The U.S. will be acting alone, but in close consultation with European allies, who are more dependent on Russian energy supplies. The European Union this week will commit to phasing out its reliance on Russia for energy needs as soon as possible, but filling the void without crippling EU economies will likely take some time. Natural gas from Russia accounts for one-third of Europe’s consumption of the fossil fuel. The U.S. does not import Russian natural gas.
The issue of oil sanctions has created a conflict for the president between political interests at home and efforts to impose costs on Russia. Though Russian oil makes up only a small part of U.S. imports, Biden has said he was reluctant to ban it, cutting into supplies here and pushing gasoline prices higher.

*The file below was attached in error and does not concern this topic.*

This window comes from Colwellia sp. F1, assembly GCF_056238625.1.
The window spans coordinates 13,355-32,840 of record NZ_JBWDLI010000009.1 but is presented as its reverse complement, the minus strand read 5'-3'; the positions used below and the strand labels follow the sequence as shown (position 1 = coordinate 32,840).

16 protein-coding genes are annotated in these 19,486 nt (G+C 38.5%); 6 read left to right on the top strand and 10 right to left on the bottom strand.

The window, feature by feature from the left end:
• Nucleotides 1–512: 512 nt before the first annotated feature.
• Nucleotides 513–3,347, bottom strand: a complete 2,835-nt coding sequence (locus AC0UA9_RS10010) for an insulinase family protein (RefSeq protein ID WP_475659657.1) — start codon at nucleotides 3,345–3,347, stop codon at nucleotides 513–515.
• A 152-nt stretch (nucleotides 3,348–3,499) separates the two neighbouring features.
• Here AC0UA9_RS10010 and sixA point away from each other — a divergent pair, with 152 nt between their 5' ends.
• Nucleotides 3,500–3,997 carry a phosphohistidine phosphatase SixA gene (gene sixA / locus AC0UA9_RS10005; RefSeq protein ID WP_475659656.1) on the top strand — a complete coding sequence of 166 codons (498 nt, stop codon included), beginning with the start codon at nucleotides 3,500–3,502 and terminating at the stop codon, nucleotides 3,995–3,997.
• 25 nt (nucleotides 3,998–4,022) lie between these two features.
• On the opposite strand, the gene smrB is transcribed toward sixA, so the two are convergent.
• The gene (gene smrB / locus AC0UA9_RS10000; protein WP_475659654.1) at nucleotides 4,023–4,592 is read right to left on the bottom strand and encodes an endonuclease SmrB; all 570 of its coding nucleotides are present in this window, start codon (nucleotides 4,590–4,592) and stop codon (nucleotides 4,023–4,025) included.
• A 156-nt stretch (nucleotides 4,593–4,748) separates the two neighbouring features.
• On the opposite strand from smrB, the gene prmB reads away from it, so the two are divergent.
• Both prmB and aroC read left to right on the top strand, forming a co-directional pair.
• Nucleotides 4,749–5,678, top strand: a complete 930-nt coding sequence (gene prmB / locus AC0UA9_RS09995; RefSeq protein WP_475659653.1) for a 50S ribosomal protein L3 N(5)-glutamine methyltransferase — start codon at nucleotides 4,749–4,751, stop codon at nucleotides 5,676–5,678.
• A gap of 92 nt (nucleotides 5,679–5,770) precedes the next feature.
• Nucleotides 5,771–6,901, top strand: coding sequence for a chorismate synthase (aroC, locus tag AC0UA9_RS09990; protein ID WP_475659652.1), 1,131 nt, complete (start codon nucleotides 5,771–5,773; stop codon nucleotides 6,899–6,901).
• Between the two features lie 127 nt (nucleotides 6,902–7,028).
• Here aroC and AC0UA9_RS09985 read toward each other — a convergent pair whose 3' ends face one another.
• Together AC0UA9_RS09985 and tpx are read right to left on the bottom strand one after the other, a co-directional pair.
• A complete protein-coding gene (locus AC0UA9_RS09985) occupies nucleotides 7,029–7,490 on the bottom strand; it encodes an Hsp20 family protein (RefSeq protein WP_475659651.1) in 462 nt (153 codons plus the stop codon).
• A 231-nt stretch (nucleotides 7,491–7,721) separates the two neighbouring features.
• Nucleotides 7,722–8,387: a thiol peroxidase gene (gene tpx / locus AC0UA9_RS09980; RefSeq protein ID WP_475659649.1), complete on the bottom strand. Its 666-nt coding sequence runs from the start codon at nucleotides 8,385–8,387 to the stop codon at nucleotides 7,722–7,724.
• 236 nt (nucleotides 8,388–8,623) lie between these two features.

Inflation is at a 40-year peak, fueled in large part by gas prices, and that could hurt Biden heading into the November midterm elections. He said two weeks ago that he wanted “to limit the pain the American people are feeling at the gas pump.”
Gas prices have been rising for weeks due to the conflict and in anticipation of potential sanctions on the Russian energy sector. The U.S. national average for a gallon of gasoline soared 45 cents a gallon in the past week and topped $4.06 on Monday, according to auto club AAA.